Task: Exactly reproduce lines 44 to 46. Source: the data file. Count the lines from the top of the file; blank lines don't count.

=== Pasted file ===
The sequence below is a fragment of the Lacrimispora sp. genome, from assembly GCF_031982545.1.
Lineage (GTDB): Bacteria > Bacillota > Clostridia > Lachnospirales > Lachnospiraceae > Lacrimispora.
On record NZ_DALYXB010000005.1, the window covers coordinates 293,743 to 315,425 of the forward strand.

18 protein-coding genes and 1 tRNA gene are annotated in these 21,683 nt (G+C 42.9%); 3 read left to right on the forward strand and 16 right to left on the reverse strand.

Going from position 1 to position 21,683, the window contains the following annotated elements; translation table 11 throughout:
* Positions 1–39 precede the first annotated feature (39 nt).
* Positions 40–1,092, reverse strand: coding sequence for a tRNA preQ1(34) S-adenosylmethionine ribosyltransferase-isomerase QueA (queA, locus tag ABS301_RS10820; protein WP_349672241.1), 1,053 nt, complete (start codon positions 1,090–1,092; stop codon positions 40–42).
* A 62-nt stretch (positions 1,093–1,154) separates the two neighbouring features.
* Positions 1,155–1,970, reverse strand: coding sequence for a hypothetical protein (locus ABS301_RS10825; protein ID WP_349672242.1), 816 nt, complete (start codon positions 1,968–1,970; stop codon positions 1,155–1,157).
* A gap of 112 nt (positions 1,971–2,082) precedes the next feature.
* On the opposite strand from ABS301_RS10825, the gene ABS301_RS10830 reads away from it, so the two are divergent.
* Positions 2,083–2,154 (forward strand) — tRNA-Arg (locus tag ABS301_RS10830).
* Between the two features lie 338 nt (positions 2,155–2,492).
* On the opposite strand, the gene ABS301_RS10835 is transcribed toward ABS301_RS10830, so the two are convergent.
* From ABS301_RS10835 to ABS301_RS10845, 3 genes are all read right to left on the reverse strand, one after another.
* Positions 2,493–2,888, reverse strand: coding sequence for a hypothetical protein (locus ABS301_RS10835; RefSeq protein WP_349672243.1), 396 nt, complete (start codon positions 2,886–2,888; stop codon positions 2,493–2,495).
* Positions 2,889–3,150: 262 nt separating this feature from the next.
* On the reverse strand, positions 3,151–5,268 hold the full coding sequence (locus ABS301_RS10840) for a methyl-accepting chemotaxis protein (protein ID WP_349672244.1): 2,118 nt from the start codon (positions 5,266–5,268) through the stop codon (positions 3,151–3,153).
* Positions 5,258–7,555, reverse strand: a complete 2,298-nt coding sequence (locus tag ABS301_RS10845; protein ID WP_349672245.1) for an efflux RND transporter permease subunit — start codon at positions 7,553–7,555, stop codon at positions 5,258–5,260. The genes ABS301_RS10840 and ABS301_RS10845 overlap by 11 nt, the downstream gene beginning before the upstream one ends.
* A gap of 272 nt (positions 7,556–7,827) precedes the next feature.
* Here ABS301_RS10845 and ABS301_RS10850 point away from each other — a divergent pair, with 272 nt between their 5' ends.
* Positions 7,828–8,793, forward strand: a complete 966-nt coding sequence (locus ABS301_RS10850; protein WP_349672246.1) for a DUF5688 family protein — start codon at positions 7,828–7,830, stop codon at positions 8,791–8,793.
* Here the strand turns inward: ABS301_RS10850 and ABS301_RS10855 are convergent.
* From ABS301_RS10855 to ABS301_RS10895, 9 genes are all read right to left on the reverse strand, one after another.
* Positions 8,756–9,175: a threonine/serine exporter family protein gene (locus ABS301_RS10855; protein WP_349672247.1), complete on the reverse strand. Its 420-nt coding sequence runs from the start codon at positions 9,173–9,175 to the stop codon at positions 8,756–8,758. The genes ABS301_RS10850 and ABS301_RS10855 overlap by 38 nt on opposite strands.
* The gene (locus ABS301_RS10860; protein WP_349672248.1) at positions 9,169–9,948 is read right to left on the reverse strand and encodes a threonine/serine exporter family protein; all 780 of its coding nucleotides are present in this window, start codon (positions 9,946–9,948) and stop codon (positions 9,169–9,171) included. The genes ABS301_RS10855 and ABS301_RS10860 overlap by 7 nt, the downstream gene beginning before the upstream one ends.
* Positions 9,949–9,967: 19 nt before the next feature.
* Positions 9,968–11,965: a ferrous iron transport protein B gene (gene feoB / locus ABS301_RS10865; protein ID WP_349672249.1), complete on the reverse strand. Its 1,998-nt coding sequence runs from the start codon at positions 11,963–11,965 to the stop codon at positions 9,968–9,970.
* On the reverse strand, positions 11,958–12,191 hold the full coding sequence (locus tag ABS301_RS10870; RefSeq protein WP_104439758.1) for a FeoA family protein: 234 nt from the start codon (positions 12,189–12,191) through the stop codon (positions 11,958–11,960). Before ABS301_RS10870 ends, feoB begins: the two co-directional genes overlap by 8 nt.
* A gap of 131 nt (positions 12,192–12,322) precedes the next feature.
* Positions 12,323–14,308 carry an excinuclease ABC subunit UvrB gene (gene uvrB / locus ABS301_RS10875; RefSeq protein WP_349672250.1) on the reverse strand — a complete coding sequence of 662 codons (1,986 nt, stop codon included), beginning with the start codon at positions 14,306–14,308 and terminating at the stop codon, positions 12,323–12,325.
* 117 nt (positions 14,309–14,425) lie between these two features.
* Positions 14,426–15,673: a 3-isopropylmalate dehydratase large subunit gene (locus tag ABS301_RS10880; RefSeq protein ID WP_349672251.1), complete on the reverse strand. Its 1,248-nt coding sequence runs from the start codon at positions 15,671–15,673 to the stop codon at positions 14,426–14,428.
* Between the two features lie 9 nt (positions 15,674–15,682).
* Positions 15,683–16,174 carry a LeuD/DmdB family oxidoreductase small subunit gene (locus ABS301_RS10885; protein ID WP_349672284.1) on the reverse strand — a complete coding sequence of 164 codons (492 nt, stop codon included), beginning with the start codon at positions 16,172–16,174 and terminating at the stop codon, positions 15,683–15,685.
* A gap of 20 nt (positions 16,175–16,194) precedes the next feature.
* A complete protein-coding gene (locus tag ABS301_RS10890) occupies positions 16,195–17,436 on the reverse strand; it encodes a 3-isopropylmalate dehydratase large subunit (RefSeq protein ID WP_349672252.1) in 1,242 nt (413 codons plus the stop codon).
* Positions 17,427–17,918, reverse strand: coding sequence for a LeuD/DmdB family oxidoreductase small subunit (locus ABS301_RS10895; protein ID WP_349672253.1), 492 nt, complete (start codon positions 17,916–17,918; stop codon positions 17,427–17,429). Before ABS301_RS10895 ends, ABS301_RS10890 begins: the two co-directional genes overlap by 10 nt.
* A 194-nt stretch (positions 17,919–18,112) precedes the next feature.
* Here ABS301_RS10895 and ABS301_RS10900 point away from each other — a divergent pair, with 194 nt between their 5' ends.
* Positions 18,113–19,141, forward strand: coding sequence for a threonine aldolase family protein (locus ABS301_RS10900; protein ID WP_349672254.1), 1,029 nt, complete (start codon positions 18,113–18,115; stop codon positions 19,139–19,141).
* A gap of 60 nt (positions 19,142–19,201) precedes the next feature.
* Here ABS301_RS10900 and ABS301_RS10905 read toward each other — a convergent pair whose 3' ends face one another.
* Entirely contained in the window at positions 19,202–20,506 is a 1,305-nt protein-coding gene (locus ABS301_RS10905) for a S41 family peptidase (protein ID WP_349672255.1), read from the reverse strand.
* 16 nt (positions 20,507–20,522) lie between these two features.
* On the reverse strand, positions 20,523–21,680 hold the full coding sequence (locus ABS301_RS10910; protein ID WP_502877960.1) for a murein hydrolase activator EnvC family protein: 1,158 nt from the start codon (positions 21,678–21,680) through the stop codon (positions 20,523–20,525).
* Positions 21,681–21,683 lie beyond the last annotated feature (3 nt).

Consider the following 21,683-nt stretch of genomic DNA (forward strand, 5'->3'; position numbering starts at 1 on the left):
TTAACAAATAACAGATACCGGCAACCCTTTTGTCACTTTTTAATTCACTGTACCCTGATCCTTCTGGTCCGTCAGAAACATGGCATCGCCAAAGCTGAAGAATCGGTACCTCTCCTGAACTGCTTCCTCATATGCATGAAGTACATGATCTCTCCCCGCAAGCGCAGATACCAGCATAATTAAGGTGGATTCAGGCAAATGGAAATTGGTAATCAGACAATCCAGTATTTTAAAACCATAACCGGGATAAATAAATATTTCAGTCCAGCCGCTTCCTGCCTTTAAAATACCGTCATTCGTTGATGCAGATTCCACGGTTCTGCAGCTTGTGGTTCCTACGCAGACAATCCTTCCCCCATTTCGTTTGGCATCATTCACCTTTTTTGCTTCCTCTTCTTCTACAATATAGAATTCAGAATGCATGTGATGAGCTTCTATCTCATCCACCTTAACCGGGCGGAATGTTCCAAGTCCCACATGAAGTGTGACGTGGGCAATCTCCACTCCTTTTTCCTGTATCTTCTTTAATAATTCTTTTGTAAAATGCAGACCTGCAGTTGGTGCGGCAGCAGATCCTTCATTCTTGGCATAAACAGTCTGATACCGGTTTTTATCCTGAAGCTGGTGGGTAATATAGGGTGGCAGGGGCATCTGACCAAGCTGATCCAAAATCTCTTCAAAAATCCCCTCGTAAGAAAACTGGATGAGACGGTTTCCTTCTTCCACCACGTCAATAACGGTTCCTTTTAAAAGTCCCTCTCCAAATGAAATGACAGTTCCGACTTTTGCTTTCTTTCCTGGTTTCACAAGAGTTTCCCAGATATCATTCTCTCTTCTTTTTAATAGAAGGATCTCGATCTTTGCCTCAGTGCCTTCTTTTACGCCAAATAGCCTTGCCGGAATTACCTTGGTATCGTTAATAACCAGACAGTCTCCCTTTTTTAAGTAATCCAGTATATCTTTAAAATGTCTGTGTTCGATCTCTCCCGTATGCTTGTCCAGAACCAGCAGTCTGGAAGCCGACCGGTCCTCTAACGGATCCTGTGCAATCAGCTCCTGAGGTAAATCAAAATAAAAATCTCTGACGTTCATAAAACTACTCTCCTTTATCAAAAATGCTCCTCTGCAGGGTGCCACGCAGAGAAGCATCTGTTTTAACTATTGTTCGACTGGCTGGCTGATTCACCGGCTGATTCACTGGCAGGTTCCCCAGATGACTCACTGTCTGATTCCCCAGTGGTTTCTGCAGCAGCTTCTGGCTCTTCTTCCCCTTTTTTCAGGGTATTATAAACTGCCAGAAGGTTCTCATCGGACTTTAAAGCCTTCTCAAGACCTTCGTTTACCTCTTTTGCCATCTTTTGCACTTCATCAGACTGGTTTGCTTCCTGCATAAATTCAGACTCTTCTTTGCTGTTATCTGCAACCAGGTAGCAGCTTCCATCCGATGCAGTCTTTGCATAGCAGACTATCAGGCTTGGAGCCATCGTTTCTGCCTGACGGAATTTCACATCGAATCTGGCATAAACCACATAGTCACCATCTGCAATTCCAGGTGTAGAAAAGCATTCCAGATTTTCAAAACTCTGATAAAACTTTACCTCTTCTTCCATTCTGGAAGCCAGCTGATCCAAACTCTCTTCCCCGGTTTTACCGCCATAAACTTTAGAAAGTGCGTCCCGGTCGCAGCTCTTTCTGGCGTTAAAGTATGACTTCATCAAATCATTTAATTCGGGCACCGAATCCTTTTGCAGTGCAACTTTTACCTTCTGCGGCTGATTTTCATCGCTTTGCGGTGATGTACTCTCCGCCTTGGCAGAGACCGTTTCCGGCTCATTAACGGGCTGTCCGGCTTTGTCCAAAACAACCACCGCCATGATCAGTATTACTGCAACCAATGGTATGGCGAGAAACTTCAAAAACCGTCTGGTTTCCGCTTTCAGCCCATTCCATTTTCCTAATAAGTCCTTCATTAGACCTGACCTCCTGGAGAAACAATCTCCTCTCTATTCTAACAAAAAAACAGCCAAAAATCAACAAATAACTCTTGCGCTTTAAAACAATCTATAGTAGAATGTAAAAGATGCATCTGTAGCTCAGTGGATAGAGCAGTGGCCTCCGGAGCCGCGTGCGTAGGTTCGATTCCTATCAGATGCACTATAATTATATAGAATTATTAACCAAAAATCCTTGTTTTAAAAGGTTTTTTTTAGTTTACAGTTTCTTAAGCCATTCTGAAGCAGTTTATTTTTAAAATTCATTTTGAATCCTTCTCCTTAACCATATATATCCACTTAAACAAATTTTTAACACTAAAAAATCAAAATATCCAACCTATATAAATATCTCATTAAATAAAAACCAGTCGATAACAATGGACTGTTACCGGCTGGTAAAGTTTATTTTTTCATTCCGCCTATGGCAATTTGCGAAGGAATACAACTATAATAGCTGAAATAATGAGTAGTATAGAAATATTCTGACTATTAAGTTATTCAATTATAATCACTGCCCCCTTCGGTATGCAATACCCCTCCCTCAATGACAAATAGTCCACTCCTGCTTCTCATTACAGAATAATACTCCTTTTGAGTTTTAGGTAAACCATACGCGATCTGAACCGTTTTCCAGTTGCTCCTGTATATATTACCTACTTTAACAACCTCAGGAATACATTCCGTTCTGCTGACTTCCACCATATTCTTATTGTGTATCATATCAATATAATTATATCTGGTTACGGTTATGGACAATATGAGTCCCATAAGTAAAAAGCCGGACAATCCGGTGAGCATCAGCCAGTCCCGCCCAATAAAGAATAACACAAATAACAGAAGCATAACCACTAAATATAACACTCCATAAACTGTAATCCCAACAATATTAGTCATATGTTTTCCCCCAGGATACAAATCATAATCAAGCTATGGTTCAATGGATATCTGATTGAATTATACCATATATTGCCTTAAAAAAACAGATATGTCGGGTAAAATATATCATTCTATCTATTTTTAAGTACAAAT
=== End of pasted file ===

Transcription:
* Entirely contained in the window at positions 19,202–20,506 is a 1,305-nt protein-coding gene (locus ABS301_RS10905) for a S41 family peptidase (protein ID WP_349672255.1), read from the reverse strand.
* 16 nt (positions 20,507–20,522) lie between these two features.
* On the reverse strand, positions 20,523–21,680 hold the full coding sequence (locus ABS301_RS10910; protein ID WP_502877960.1) for a murein hydrolase activator EnvC family protein: 1,158 nt from the start codon (positions 21,678–21,680) through the stop codon (positions 20,523–20,525).